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Pharmacist intervention is associated with fewer serious falls over 3 months among older fallers at a day hospital: A quasi-experimental study.

Maturitas 2024 May 11
OBJECTIVES: Some drugs increase the risk of falls, including serious falls. The objective of this quasi-experimental study was to determine whether the intervention of a clinical pharmacist among older outpatients receiving a multifactorial fall prevention program at a geriatric day hospital dedicated to older patients with a recent history of falls was effective in preventing serious falls over a 3-month follow-up, compared with usual care.

STUDY DESIGN: Quasi-experimental study in 296 consecutive older outpatients, including 85 with pharmacist intervention (the intervention group) and 148 without (the control group).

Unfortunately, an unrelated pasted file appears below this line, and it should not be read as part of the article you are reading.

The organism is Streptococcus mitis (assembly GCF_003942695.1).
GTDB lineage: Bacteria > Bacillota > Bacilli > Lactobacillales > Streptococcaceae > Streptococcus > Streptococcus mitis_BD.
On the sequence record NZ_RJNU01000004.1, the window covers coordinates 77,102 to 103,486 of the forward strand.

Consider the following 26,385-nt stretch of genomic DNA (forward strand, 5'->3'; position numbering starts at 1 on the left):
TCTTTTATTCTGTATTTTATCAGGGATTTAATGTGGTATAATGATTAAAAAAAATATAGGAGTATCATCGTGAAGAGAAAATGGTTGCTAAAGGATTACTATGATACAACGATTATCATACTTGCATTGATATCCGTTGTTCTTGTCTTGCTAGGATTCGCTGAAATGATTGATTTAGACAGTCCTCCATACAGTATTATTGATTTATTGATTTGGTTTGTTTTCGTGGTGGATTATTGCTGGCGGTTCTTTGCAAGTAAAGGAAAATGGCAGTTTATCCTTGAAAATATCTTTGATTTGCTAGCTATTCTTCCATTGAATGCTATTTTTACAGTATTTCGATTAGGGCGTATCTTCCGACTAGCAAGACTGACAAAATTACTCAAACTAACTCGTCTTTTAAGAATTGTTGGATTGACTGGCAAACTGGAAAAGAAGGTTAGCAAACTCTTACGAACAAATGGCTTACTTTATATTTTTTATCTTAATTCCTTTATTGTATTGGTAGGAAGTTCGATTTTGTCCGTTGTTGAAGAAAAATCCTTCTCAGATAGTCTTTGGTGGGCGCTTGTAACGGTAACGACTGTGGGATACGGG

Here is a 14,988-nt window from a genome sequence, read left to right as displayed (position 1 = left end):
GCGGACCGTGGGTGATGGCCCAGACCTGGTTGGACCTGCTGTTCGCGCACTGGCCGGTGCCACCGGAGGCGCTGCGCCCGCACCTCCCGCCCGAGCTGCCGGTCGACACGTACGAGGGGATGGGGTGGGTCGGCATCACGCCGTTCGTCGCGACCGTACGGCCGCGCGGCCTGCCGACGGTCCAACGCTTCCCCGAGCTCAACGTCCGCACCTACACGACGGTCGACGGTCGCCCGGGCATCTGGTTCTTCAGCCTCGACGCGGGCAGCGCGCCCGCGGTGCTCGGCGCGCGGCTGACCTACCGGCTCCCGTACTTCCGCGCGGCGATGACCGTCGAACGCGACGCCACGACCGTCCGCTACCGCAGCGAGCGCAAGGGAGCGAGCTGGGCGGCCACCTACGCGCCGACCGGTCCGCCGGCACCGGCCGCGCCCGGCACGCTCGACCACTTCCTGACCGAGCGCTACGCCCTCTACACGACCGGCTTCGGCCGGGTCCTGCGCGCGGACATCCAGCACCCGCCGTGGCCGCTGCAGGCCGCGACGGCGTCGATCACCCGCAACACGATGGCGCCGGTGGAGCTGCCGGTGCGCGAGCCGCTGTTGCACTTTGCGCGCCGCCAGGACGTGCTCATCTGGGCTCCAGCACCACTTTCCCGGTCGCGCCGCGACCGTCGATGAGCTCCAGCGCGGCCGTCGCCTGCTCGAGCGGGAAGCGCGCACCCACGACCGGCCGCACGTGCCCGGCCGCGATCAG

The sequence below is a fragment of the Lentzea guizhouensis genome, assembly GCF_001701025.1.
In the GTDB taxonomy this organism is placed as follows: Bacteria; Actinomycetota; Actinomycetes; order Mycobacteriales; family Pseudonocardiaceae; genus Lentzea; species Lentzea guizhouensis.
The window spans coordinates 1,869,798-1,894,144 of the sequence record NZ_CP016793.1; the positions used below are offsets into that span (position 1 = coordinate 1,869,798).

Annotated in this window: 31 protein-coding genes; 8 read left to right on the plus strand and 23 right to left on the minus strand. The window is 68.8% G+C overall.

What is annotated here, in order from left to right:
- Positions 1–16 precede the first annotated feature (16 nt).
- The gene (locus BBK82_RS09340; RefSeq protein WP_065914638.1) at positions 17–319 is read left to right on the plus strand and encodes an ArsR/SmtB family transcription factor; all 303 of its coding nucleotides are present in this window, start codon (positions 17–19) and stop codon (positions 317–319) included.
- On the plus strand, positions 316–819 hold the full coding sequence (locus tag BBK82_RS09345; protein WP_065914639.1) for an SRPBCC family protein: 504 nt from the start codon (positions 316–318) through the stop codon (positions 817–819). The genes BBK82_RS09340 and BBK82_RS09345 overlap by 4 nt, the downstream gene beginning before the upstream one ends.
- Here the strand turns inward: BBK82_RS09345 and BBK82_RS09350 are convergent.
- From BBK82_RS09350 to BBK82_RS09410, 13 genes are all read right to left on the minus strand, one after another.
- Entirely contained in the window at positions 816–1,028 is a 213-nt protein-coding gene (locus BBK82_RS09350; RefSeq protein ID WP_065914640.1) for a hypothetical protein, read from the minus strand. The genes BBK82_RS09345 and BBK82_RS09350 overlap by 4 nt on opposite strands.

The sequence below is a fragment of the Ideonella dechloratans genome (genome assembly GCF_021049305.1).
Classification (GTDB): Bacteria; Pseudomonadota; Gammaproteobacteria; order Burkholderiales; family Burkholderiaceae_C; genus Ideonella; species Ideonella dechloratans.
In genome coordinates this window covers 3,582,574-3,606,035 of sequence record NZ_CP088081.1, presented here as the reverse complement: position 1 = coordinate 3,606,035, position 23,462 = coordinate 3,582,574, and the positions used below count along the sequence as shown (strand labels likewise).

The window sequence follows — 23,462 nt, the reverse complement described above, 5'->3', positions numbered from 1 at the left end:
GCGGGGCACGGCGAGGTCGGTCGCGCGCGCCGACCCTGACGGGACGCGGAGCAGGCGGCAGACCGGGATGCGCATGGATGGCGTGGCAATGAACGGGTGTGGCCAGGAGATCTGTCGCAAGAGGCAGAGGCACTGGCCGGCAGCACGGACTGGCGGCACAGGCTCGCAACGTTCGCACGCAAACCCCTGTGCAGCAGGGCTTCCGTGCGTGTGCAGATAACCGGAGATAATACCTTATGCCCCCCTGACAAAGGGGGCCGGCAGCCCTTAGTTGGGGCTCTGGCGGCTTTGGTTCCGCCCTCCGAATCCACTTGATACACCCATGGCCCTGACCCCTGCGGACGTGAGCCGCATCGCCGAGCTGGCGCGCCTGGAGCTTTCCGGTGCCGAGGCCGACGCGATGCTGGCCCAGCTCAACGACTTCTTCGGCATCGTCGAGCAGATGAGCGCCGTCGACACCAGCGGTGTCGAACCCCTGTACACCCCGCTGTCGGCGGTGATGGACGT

MAIN OUTCOME MEASURES: The main outcome was the occurrence of at least one serious fall within 3 months of follow-up. Covariates included age, sex, body mass index, grip strength, history of falls, Mini-Mental State Examination score, use of ≥3 drugs associated with risk of falls, frailty, and disability.

RESULTS: Fewer participants in the intervention group experienced at least one serious fall than in the control group (5 (5.9 %) versus 23 (15.5 %), P = 0.029), which persisted after adjustment for potential confounding factors (OR = 0.30 [95CI:0.11-0.84], P = 0.022). No significant effect was found on the indicence of all falls. Pharmacist intervention allowed more frequent therapeutic optimizations of antithrombotics (OR = 3.69 [95CI: 1.66-8.20]), proton pump inhibitors (OR = 3.34 [95CI: 1.31-8.50]), benzodiazepines (OR = 3.15 [95CI: 1.06-9.36]) and antidepressants (OR = 3.87 [95CI: 1.21-12.35]).

CONCLUSIONS: Among older fallers receiving a multifactorial fall prevention program at a day hospital, a clinical pharmacist intervention was associated with fewer incident serious falls over 3 months of follow-up.

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